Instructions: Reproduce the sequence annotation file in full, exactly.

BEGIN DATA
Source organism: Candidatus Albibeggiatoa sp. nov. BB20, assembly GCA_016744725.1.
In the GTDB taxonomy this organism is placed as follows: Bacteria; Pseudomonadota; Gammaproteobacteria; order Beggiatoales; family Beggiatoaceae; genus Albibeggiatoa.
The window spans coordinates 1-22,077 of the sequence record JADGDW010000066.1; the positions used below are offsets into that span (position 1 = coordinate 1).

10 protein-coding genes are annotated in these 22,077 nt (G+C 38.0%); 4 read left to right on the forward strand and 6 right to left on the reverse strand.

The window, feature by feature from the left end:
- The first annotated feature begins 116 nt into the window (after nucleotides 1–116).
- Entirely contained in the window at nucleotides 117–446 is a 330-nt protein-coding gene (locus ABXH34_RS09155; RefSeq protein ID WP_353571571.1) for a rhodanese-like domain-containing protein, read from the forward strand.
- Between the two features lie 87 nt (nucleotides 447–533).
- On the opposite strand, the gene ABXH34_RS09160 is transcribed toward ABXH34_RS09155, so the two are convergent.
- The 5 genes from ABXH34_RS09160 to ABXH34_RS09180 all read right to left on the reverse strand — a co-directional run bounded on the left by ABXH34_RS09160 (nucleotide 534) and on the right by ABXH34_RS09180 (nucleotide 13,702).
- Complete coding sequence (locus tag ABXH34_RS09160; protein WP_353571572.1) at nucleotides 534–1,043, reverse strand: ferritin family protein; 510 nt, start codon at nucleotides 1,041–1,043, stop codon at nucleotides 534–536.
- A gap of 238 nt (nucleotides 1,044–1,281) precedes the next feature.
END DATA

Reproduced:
Source organism: Candidatus Albibeggiatoa sp. nov. BB20, assembly GCA_016744725.1.
In the GTDB taxonomy this organism is placed as follows: Bacteria; Pseudomonadota; Gammaproteobacteria; order Beggiatoales; family Beggiatoaceae; genus Albibeggiatoa.
The window spans coordinates 1-22,077 of the sequence record JADGDW010000066.1; the positions used below are offsets into that span (position 1 = coordinate 1).

10 protein-coding genes are annotated in these 22,077 nt (G+C 38.0%); 4 read left to right on the forward strand and 6 right to left on the reverse strand.

The window, feature by feature from the left end:
- The first annotated feature begins 116 nt into the window (after nucleotides 1–116).
- Entirely contained in the window at nucleotides 117–446 is a 330-nt protein-coding gene (locus ABXH34_RS09155; RefSeq protein ID WP_353571571.1) for a rhodanese-like domain-containing protein, read from the forward strand.
- Between the two features lie 87 nt (nucleotides 447–533).
- On the opposite strand, the gene ABXH34_RS09160 is transcribed toward ABXH34_RS09155, so the two are convergent.
- The 5 genes from ABXH34_RS09160 to ABXH34_RS09180 all read right to left on the reverse strand — a co-directional run bounded on the left by ABXH34_RS09160 (nucleotide 534) and on the right by ABXH34_RS09180 (nucleotide 13,702).
- Complete coding sequence (locus tag ABXH34_RS09160; protein WP_353571572.1) at nucleotides 534–1,043, reverse strand: ferritin family protein; 510 nt, start codon at nucleotides 1,041–1,043, stop codon at nucleotides 534–536.
- A gap of 238 nt (nucleotides 1,044–1,281) precedes the next feature.